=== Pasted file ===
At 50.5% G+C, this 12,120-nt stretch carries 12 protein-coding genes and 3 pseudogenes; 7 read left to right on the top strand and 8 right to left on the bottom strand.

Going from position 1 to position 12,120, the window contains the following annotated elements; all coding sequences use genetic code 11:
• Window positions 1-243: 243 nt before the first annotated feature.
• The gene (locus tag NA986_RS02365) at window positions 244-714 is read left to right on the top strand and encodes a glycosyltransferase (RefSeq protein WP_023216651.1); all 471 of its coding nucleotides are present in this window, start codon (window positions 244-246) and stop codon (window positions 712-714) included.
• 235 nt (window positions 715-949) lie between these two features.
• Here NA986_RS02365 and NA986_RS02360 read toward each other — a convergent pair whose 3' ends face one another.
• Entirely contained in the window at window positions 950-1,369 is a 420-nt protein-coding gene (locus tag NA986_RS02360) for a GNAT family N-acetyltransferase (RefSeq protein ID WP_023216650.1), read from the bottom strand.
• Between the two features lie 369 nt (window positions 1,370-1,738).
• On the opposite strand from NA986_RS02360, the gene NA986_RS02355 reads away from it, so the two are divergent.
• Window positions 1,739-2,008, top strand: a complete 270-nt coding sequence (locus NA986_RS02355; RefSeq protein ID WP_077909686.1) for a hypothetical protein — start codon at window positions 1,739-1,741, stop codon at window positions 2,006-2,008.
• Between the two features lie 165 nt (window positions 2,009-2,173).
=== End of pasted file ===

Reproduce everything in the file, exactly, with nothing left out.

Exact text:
At 50.5% G+C, this 12,120-nt stretch carries 12 protein-coding genes and 3 pseudogenes; 7 read left to right on the top strand and 8 right to left on the bottom strand.

Going from position 1 to position 12,120, the window contains the following annotated elements; all coding sequences use genetic code 11:
• Window positions 1-243: 243 nt before the first annotated feature.
• The gene (locus tag NA986_RS02365) at window positions 244-714 is read left to right on the top strand and encodes a glycosyltransferase (RefSeq protein WP_023216651.1); all 471 of its coding nucleotides are present in this window, start codon (window positions 244-246) and stop codon (window positions 712-714) included.
• 235 nt (window positions 715-949) lie between these two features.
• Here NA986_RS02365 and NA986_RS02360 read toward each other — a convergent pair whose 3' ends face one another.
• Entirely contained in the window at window positions 950-1,369 is a 420-nt protein-coding gene (locus tag NA986_RS02360) for a GNAT family N-acetyltransferase (RefSeq protein ID WP_023216650.1), read from the bottom strand.
• Between the two features lie 369 nt (window positions 1,370-1,738).
• On the opposite strand from NA986_RS02360, the gene NA986_RS02355 reads away from it, so the two are divergent.
• Window positions 1,739-2,008, top strand: a complete 270-nt coding sequence (locus NA986_RS02355; RefSeq protein ID WP_077909686.1) for a hypothetical protein — start codon at window positions 1,739-1,741, stop codon at window positions 2,006-2,008.
• Between the two features lie 165 nt (window positions 2,009-2,173).